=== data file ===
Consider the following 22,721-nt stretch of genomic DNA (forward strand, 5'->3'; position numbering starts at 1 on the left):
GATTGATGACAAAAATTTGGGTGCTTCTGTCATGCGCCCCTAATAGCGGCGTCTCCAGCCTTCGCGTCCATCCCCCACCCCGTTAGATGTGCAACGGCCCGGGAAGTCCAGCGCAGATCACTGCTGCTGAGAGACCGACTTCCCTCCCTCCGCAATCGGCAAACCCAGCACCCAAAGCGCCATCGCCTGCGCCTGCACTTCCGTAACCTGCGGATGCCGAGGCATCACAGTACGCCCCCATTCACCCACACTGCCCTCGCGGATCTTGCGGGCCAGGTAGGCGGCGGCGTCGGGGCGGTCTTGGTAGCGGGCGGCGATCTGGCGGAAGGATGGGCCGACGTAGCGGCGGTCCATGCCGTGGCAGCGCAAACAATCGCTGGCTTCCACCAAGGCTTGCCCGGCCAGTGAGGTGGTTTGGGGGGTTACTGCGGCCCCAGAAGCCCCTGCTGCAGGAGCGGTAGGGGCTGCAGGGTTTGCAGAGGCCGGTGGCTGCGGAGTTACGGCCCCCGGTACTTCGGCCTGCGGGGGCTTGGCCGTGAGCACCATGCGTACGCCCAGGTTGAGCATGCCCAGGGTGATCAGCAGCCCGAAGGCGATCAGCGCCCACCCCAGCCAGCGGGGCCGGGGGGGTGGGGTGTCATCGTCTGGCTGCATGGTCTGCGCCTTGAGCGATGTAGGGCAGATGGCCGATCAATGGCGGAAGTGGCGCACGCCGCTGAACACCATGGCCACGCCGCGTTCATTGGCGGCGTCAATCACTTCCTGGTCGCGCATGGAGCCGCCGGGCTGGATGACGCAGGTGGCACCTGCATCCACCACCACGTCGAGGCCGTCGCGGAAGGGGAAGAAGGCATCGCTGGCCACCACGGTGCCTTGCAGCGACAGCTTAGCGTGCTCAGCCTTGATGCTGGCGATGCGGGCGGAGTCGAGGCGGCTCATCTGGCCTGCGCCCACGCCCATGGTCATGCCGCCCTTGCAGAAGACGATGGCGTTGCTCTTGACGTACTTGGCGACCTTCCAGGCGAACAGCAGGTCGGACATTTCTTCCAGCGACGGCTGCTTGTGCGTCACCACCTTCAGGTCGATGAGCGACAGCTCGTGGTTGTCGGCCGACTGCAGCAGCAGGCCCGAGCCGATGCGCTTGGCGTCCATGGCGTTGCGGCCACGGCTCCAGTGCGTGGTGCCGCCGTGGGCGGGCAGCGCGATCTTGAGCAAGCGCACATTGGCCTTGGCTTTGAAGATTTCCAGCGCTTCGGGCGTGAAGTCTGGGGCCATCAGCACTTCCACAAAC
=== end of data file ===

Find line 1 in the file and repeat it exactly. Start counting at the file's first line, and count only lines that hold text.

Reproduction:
Consider the following 22,721-nt stretch of genomic DNA (forward strand, 5'->3'; position numbering starts at 1 on the left):